Additional ingredients: 1.1 oz. Chinook added to the mash. 1 orange, peeled & sliced, added to mash. 2 oz. Cascade added with hopback at end of boil. Mash at 153 for 90 minutes. Boil 120 minutes. Ferment at 67. Add dry hops to primary when airlock bubbles are 15 seconds apart.

Style (BJCP)

Category: 14 - India Pale Ale (IPA)

Subcategory: C - Imperial IPA

Range for this Style
Original Gravity: 1.099 1.075 - 1.090
Terminal Gravity: 1.017 1.010 - 1.020
Color: 9.4 SRM 8 - 15
Alcohol: 11.0% ABV 7.50% - 10.00%
Bitterness: 243.7 IBU 60.00 - 120.00



Brewed 12/9/07

2007-12-10 11:12am

Brewed up this crazy monster yesterday. Began around 9:00AM and pitched a huge yeast starter (about 7 liters) at 6:00PM. At 6:30AM the next day fermentation had visibly started. The carboy is filled almost to the top and I installed a blow off tube. OG = 1.098 #33


Dry Hopped 12/13/07

2007-12-19 10:53am

Added a ton of freaking hops. The beer looks like churning pale green sludge right now.



2008-01-12 8:37am

I sounds like hop soup! I love it! Please post with taste results, thanks.


Update 1/12/08

2008-01-12 7:27pm

Right, so... This beer turned out amazing! This thing is an enormous beast of hop madness and kick you in the nuts flavor that warms as it goes down and keeps you begging for more. There is one warning I will give: if you aren't a complete hop head, stay away from this beer. It turned out JUST as I hoped it would. Extremely fragrant and complex hop aroma that blends an intriguing bouquet of citrus and piny scents. These same flavors jump out as you take a sip and then the big, fat malt backbone hits and balances it all out perfectly. You're probably wondering how a beer with this many IBUs can possibly even be drinkable. Well, yeah... it is VERY bitter. However, the big kick of full-flavored bitterness is countered by the considerable malt sweetness and high amount of alcohol. It goes down smooth and warming, without a hint of hot alcohol or phenolic flavor. You are left with a fairly bitter aftertaste comprised by a complex assortment of hop characters which lingers for just the right amount of time. As it fades you are eager to repeat the whole experience. I kegged this on 12/20/07 and it is clearing up very nicely. I'm amazed that even with the amount of hops in the recipe that it is almost completely clear. The color turned out a really nice bright yellow-gold. Appearances are very deceiving with this one - it looks almost like a blond or even a wheat... but it sure doesn't taste like one!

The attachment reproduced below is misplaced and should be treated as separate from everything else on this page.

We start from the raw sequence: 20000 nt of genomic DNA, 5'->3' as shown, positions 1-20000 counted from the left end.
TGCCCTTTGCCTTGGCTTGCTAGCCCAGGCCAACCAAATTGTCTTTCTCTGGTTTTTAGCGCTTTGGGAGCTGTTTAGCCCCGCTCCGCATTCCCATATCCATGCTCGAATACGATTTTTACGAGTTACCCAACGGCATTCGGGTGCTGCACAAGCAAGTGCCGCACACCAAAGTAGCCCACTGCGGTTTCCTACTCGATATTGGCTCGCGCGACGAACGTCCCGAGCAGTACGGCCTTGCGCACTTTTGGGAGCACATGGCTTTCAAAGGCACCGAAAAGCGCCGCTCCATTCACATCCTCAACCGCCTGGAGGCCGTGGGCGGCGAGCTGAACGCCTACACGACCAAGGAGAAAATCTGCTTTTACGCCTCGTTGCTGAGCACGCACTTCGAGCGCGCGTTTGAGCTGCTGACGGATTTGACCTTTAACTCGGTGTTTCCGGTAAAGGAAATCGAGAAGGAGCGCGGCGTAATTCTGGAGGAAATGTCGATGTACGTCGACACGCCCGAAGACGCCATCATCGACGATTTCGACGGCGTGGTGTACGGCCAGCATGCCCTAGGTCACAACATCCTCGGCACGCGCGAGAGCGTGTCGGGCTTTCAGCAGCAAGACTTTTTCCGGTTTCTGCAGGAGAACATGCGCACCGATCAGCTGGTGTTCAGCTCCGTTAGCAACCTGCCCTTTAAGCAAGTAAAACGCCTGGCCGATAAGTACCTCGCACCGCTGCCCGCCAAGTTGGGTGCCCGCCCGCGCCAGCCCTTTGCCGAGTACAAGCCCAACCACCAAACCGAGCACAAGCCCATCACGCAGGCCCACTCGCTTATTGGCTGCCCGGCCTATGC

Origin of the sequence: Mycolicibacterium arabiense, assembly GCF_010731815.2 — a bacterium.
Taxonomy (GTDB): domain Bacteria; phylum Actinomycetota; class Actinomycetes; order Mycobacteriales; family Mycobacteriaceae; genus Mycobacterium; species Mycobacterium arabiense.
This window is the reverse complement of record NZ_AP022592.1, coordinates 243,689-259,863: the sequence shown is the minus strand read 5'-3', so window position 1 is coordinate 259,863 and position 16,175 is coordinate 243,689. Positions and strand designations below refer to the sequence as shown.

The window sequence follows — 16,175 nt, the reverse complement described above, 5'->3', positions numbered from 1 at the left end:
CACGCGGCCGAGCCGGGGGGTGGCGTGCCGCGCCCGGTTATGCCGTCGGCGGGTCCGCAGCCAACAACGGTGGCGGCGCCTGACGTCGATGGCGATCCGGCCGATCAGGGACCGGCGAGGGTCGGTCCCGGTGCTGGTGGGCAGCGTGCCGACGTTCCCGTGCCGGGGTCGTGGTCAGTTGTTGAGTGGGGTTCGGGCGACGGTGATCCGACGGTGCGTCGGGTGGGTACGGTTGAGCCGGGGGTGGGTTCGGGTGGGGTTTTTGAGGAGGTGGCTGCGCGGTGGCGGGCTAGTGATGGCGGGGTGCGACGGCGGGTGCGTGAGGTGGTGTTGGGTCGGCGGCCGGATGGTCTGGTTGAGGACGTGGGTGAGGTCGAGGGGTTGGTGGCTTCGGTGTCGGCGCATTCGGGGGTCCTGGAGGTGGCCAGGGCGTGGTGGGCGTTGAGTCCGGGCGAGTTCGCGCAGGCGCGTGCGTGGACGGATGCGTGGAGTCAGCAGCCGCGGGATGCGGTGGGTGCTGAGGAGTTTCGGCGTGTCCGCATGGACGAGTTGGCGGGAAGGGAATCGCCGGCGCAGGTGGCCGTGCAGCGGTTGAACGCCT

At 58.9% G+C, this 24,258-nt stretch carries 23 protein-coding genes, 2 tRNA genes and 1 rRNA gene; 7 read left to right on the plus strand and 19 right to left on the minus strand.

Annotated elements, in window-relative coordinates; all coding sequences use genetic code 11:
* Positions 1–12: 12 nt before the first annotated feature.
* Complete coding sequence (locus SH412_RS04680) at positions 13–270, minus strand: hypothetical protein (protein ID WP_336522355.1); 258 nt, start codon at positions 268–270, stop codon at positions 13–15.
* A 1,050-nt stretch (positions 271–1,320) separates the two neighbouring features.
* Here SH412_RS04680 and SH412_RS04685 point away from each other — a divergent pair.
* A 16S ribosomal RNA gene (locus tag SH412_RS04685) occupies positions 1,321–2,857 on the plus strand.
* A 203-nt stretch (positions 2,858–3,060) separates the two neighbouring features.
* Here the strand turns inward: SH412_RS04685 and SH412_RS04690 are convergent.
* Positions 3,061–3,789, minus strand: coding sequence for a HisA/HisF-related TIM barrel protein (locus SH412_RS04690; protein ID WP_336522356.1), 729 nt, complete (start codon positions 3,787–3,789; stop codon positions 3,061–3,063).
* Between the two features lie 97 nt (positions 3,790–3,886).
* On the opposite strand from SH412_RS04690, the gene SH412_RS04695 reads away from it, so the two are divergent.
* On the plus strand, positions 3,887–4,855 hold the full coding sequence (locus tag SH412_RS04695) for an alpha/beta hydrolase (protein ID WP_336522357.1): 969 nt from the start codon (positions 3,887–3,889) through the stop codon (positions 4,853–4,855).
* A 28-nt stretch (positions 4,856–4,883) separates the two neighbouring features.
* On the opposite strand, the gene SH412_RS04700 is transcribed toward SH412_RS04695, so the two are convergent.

Sounds good...

2008-01-13 6:32am

I love Stones "Arrogant Bastard" and "Stone Ruination IPA" check out: www.stonebrew.com/beers/ So yeah, I'm a hop head. I plan to make this one soon.


Whats the secret?

2008-02-27 10:51pm

What am I missing here, what's the secret ingredient? Am I not supposed to know?


It's a secret

2008-02-28 1:45am

Don't worry, it's nothing that would make a noticeable difference in the beer, just a little something I threw in to make it "mine".


Dry Hop??

2008-03-03 6:39pm

You dry hopped in the primary? or secondary?



2008-03-03 6:41pm

Primary. I rarely use a secondary fermenter unless I'm putting something down for a few months.


Not a clone, but sounds tasty.

2011-02-02 3:06pm

Ok, I am a complete hop head, so please don't take this the wrong way as I think that this beer sounds amazing. People use the word clone WAY to loosely. I wouldn't call this a clone recipe, especially since you added a 'secret recipe' to make it your own. That alone makes this something other than a clone. Either way, sounds good!


Dry Hop?

2012-05-17 11:51am

How long do I dry hop?



2015-10-27 4:00pm

Brentron1982: I totally agree! I edited this recipe and put the word clone in quotes. It's definitely not a clone. I think I only created it this way because Mike McDole originally used that buzzword when referring to it. I also added the secret ingredient to the notes, which is no longer a secret, and really quite silly in retrospect. (Note: the secret ingredient was not part of Mike's original recipe.)